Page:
Authors: Robert Merle
Of the five Protestant lords present (not counting the Brethren), Caumont and Saint-Geniès appeared to be the best informed, perhaps because they had spent the most time with the royal cavalcade and had successfully gleaned some information there. I noticed as well that everyone spoke with infinite circumspection, as if our very walls had ears, and used biblical code names which it took me a while to master: Catherine de’ Medici became
; the Duque de Alba
; Henri de Navarre
; and Admiral de Coligny
“I have it on good authority,” Caumont began, “that David heard Holofernes telling some French lords in the conference room one day that they would have to ‘get rid of five or six leaders’ of our party.”
“Did he name them?” asked my father.
“Yes. They included Elijah and his two brothers, d’Andelot and Odet de Châtillon as well as the prince himself. One of the Frenchmen pointed out to Holofernes that the mass of reformers should all be punished. To which Holofernes replied, clearly indicating Elijah: ‘A good salmon is worth a hundred frogs.’”
“Have you any idea,” my father asked, “what Holofernes wanted from Jezebel?”
“I think so,” replied Saint-Geniès. “First of all, France’s acceptance of the Council of Trent.”
“But this doesn’t depend entirely on Jezebel or even on her son,” Geoffroy de Baynac argued, “but rather on parliament and also on the French Church, which is quite hostile, as everyone knows, to this council which has given the Pope extensive powers he’d never previously enjoyed over the French Church and the French king.”
“And in the second place,” continued Saint-Geniès, “Holofernes wants the revocation of the Edict of Amboise.”
“Or what’s left of it,” mused Sauveterre bitterly, Jezebel having eaten away at it already for some time.
“And thirdly,” said Saint-Geniès, “what Caumont just said: the death of the salmon and all other fish of the same size. After these assassinations, the frogs would be given three options: convert, go into exile or risk the stake. Either of the second choices would entail confiscation of all their property.”
A lugubrious silence followed this announcement, during which each doubtless imagined the worst: being forced to leave for ever his beautiful chateau, his lands, his servants, his tenant farmers and his villages.
“And what was Jezebel’s answer to all this?” asked my father.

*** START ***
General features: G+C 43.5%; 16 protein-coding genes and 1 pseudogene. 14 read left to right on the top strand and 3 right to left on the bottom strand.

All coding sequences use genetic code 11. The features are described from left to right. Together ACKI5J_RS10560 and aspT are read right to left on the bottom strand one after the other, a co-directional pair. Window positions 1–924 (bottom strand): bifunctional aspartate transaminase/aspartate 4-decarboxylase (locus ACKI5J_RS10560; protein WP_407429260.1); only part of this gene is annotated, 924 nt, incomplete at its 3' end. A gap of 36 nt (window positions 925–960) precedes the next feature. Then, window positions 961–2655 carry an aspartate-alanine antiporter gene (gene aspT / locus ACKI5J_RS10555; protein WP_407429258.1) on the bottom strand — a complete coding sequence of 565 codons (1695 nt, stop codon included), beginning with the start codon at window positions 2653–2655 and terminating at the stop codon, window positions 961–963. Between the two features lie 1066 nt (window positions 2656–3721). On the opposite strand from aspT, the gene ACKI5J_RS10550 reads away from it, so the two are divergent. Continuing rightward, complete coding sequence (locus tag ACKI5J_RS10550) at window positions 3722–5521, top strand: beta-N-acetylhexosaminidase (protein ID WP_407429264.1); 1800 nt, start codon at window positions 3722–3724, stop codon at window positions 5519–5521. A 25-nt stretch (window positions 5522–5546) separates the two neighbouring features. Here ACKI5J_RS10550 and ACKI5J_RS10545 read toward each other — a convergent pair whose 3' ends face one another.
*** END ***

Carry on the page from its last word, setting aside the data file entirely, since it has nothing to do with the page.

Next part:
“The shop lady was ready to do business,” Saint-Geniès spat out bitterly. “In short: ‘Give your sister and your son to my children and we’ll give the knife to the Protestants.”’
“She’d sell us all!” cried my father. “And what did Holofernes say?”
“‘This is not an honourable trade, Madame.’”
“As indeed it is not!” said Sauveterre.
“‘The Catholic king,’ Holofernes is said to have added with his Spanish arrogance, ‘wants to know whether or not you are ready to remedy this problem of religion.’”
“I admire his way of expressing himself!” said my father. “Exterminating half of the population is called, in this bloody diplomacy, ‘remedying this problem of religion’. And how did Jezebel respond when presented with this rebuff and this ultimatum?”
“With vague and uncertain promises, coupled with protests, caresses and infinite respects for Holofernes’s master, whom she called ‘my son’, and who couldn’t even be bothered to meet her in Bayonne.”
“She’s a snake grovelling in the dust at her Spanish master’s feet,” snarled Caumont, “and yet there’s no question of any marriage between her dear little son and Doña Juana, nor between Marguerite
and Don Carlos. I’m told on good authority that Holofernes sent Jezebel a categorical refusal of any such union.”
Another long silence followed these words as the gentlemen breathed a modest sigh of relief through their anger and worry. This new mood did not escape my father’s notice, for he said, a little hastily I thought: “And yet we must be on our guard and not reassure ourselves too easily. If Holofernes’s refusal of these marriage proposals gives us some respite, this respite doesn’t remove the sword hanging over our heads. It’s still there, and can be swayed by any breeze that blows through the mind of this woman. It will hang there day and night, winter and summer and only Jezebel’s whim will determine whether the thread will be cut or no.”
He paused, and then continued gravely: “My friends, it is time to decide firmly and forthrightly to arm our allies throughout the province, to fortify our positions and to create a union among them strong enough so that no one can be attacked without the others coming to his defence.”
I was greatly troubled by my father’s words, for, as long as I’d had any understanding of these matters, I knew him to be a Huguenot loyalist, who had refused during the civil wars to join Condé’s camp. Now he was proposing to his peers to “arm and fortify themselves” against royal power. And thinking more about it as I lay in bed that night beside the sleeping Samson, I realized with trepidation that the danger threatening our people must be immense and quite imminent for my father to have changed his position to such a degree.